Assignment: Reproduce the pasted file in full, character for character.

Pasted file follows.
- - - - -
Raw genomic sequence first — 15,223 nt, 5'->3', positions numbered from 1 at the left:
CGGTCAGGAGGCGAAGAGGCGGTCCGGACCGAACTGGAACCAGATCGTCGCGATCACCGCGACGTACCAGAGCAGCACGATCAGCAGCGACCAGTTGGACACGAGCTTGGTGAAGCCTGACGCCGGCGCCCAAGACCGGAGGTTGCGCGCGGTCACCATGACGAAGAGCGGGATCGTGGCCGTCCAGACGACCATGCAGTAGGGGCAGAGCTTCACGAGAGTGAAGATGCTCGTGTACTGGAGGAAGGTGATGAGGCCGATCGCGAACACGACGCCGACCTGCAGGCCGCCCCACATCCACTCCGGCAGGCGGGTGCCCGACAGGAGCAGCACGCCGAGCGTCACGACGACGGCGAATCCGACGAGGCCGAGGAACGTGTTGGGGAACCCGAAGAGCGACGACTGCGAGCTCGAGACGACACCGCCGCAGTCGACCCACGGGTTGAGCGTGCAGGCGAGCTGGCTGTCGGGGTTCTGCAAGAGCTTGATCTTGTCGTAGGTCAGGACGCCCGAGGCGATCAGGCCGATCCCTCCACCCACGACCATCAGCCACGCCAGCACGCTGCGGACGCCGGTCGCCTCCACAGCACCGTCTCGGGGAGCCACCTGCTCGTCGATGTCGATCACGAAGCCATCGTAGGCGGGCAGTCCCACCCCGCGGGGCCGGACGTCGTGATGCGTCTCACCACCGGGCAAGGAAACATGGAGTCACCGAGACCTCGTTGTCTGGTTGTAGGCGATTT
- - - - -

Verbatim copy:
Raw genomic sequence first — 15,223 nt, 5'->3', positions numbered from 1 at the left:
CGGTCAGGAGGCGAAGAGGCGGTCCGGACCGAACTGGAACCAGATCGTCGCGATCACCGCGACGTACCAGAGCAGCACGATCAGCAGCGACCAGTTGGACACGAGCTTGGTGAAGCCTGACGCCGGCGCCCAAGACCGGAGGTTGCGCGCGGTCACCATGACGAAGAGCGGGATCGTGGCCGTCCAGACGACCATGCAGTAGGGGCAGAGCTTCACGAGAGTGAAGATGCTCGTGTACTGGAGGAAGGTGATGAGGCCGATCGCGAACACGACGCCGACCTGCAGGCCGCCCCACATCCACTCCGGCAGGCGGGTGCCCGACAGGAGCAGCACGCCGAGCGTCACGACGACGGCGAATCCGACGAGGCCGAGGAACGTGTTGGGGAACCCGAAGAGCGACGACTGCGAGCTCGAGACGACACCGCCGCAGTCGACCCACGGGTTGAGCGTGCAGGCGAGCTGGCTGTCGGGGTTCTGCAAGAGCTTGATCTTGTCGTAGGTCAGGACGCCCGAGGCGATCAGGCCGATCCCTCCACCCACGACCATCAGCCACGCCAGCACGCTGCGGACGCCGGTCGCCTCCACAGCACCGTCTCGGGGAGCCACCTGCTCGTCGATGTCGATCACGAAGCCATCGTAGGCGGGCAGTCCCACCCCGCGGGGCCGGACGTCGTGATGCGTCTCACCACCGGGCAAGGAAACATGGAGTCACCGAGACCTCGTTGTCTGGTTGTAGGCGATTT